David Stainforth argued in a pair of co-authored articles in 2007 that climate models were so uncertain no individual model should be taken seriously as a predictor of a single event (in that case, a temperature rise). This post explores the arguments presented, and their applicability to hurricane science.
Stainforth, Allen, et al. present an argument against aggregation that is specifically about “complex climate models”: computer simulation models of atmosphere and ocean global circulation (AOGCM), whose purpose is “to mimic laboratories in other scientific disciplines; scientists use them to carry out experiments which are not possible in the real world” (2007, 2145). Globally, a number of different models of this sort exist (~20) and the benchmark work in this field is conducted using a multi-model ensemble.
Stainforth, Allen, et al. argue that today’s AOGCM ensembles provide only a non-discountable envelope of outcomes—a set of possible outcomes. No individual model can provide a reliable central estimate, and therefore the ensemble should not be used to create one through aggregation. “Today’s ensembles give us a lower bound on the maximum range of uncertainty.” (Stainforth, Allen, et al. 2007, 2156) “‘Lower bound’ because further uncertainty exploration is likely to increase it; ‘Maximum range of uncertainty’ because methods to assess a model’s ability to inform us about real-world variables… could potentially constrain the ensemble and reduce the range.” (Stainforth, Downing, et al. 2007, 2166, my italics)
The argument for this conclusion has two parts. First, they present a simple but fundamental problem for aggregating complex climate models: they “cannot be meaningfully calibrated because they are simulating a never before experienced state of the system; the problem is one of extrapolation. It is therefore inappropriate to apply any of the currently available generic techniques which utilize observations to calibrate or weight models to produce forecast probabilities for the real world” (Stainforth, Allen, et al. 2007, 2145). In simple terms, because they are simulating something that has never happened before, we cannot know how accurate these models are.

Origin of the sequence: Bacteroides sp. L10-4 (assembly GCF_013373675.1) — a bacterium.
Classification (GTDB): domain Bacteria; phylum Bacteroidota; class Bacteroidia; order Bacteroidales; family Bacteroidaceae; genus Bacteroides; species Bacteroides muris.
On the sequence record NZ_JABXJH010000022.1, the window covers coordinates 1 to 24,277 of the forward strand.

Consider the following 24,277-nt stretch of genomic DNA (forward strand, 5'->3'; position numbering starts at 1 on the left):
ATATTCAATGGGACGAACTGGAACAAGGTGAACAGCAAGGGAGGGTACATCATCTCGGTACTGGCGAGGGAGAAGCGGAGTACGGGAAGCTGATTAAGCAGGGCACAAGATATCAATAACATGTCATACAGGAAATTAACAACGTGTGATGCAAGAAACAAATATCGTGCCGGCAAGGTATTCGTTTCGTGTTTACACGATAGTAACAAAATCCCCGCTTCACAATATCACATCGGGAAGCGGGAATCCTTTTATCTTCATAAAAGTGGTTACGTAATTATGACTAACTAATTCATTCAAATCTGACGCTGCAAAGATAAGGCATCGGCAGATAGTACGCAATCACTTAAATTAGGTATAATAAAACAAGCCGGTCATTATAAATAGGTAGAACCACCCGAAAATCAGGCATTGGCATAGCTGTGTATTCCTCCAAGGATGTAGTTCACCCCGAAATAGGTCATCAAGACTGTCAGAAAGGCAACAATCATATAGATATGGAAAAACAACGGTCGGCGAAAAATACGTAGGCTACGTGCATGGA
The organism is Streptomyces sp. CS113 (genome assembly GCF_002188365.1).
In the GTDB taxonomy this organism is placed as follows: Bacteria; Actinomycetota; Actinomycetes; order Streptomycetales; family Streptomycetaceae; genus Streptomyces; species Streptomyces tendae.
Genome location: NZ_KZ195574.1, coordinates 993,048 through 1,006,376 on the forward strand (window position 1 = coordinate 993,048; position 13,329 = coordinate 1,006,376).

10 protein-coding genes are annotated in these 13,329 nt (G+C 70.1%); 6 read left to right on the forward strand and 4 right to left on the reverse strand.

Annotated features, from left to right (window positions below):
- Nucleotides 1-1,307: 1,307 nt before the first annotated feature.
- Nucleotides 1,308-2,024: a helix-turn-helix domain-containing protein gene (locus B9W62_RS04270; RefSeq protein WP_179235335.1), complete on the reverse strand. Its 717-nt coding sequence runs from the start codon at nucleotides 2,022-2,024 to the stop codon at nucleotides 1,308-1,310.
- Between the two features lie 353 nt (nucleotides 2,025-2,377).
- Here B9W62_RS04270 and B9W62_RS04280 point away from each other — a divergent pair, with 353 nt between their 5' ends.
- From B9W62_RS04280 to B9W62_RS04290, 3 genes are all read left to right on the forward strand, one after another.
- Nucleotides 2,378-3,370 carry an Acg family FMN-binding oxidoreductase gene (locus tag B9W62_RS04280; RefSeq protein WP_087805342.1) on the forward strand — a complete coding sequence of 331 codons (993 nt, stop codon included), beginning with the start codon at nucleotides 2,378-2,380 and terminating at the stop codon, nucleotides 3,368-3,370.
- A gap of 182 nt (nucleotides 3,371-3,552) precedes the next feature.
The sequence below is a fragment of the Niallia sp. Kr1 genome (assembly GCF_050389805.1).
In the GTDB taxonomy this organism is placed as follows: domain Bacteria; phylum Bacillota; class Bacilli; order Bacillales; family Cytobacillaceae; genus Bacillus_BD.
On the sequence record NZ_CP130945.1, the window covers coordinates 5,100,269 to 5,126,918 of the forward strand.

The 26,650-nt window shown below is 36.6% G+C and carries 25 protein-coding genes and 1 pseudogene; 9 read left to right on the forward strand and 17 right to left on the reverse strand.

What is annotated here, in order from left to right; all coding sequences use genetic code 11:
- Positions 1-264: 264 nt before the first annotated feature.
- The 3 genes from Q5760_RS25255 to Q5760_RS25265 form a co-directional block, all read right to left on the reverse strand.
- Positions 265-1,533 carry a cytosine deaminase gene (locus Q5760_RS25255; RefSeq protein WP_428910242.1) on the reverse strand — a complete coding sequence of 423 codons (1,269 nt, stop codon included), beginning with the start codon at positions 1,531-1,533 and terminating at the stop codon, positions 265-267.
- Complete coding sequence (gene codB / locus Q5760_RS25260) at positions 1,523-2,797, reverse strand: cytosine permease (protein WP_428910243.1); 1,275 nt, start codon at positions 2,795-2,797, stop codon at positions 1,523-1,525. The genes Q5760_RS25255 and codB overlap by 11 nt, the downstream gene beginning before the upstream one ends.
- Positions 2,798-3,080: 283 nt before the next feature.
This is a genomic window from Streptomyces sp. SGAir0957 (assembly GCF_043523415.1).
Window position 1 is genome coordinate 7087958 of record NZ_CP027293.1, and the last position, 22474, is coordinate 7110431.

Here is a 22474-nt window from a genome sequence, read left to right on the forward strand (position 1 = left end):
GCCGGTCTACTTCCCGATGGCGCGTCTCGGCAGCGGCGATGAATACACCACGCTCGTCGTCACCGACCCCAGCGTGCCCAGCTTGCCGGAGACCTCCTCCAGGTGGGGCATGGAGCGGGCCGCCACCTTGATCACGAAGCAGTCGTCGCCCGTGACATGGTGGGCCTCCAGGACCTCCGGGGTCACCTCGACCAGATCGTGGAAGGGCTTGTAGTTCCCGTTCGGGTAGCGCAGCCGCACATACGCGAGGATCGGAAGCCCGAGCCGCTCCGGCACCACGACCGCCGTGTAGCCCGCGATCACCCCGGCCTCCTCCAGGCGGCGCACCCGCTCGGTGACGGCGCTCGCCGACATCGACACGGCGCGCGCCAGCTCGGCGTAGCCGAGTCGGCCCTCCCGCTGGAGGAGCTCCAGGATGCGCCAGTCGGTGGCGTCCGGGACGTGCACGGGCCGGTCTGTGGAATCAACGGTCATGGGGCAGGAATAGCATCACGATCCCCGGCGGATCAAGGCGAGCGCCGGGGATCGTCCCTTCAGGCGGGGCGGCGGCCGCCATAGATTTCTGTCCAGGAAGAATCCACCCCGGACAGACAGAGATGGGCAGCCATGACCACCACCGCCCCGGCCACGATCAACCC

Calibration refers to “tuning” the model—“that is, the manipulation of the independent variables to obtain a match between the observed and simulated distribution or distributions of a dependent variable or variables” (Oreskes, Shrader-frechette, and Belitz 1994, 643). For climate models, this is typically done by hindcasting: partitioning the available dataset for dependent variables into two parts, adjusting the model to reproduce the first part, and then testing it to ensure that it can predict the second part. In the case of simulating climate change, the best we can do is calibrate the model against past data which, under the hypothesis of climate change, does not demonstrate the effect we are trying to simulate.
This is a fundamental constraint of climate change modelling, that Stainforth, Allen, et al. argue is so limiting that we cannot use these models to make central predictions. It also means there is no dataset on which to test different models in order to generate a skill score/performance-based weighting.
This raises an important question for hurricane modellers looking to predict landfall frequencies over the coming decade or two. To what extent is climate change already influenced cyclogenesis? More basically, given widespread evidence of increasing climate change, how reliable is hind is a method for calibrating hurricane models going forward?
Second, these models are highly uncertain. Stainforth, Allen, et al. identify four sources of uncertainty, each severe in the case of AOGCM ensembles: forcing uncertainty, initial condition uncertainty, parameter uncertainty, and model inadequacy. As an example, they present the wide range of predictions for the 8-year mean precipitation over the Mediterranean basin from December—February, under a doubling of atmospheric CO2. The range, -28%—+20%, is likely to widen as model uncertainty becomes better understood. Because of this empirical inadequacy, they